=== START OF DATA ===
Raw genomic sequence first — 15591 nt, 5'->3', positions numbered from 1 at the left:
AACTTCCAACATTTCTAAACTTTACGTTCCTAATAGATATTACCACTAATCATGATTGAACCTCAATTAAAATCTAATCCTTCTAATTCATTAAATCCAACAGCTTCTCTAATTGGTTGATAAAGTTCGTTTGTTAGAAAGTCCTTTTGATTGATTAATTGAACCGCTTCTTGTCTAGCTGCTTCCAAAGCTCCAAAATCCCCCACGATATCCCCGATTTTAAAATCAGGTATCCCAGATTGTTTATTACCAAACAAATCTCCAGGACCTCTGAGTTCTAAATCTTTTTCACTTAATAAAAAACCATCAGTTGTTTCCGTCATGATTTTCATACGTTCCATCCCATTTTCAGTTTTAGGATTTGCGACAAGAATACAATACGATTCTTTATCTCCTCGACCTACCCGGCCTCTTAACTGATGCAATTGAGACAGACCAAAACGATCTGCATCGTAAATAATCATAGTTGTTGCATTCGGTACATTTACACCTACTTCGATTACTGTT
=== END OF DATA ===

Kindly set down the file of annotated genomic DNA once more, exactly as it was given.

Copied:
Raw genomic sequence first — 15591 nt, 5'->3', positions numbered from 1 at the left:
AACTTCCAACATTTCTAAACTTTACGTTCCTAATAGATATTACCACTAATCATGATTGAACCTCAATTAAAATCTAATCCTTCTAATTCATTAAATCCAACAGCTTCTCTAATTGGTTGATAAAGTTCGTTTGTTAGAAAGTCCTTTTGATTGATTAATTGAACCGCTTCTTGTCTAGCTGCTTCCAAAGCTCCAAAATCCCCCACGATATCCCCGATTTTAAAATCAGGTATCCCAGATTGTTTATTACCAAACAAATCTCCAGGACCTCTGAGTTCTAAATCTTTTTCACTTAATAAAAAACCATCAGTTGTTTCCGTCATGATTTTCATACGTTCCATCCCATTTTCAGTTTTAGGATTTGCGACAAGAATACAATACGATTCTTTATCTCCTCGACCTACCCGGCCTCTTAACTGATGCAATTGAGACAGACCAAAACGATCTGCATCGTAAATAATCATAGTTGTTGCATTCGGTACATTTACACCTACTTCGATTACTGTT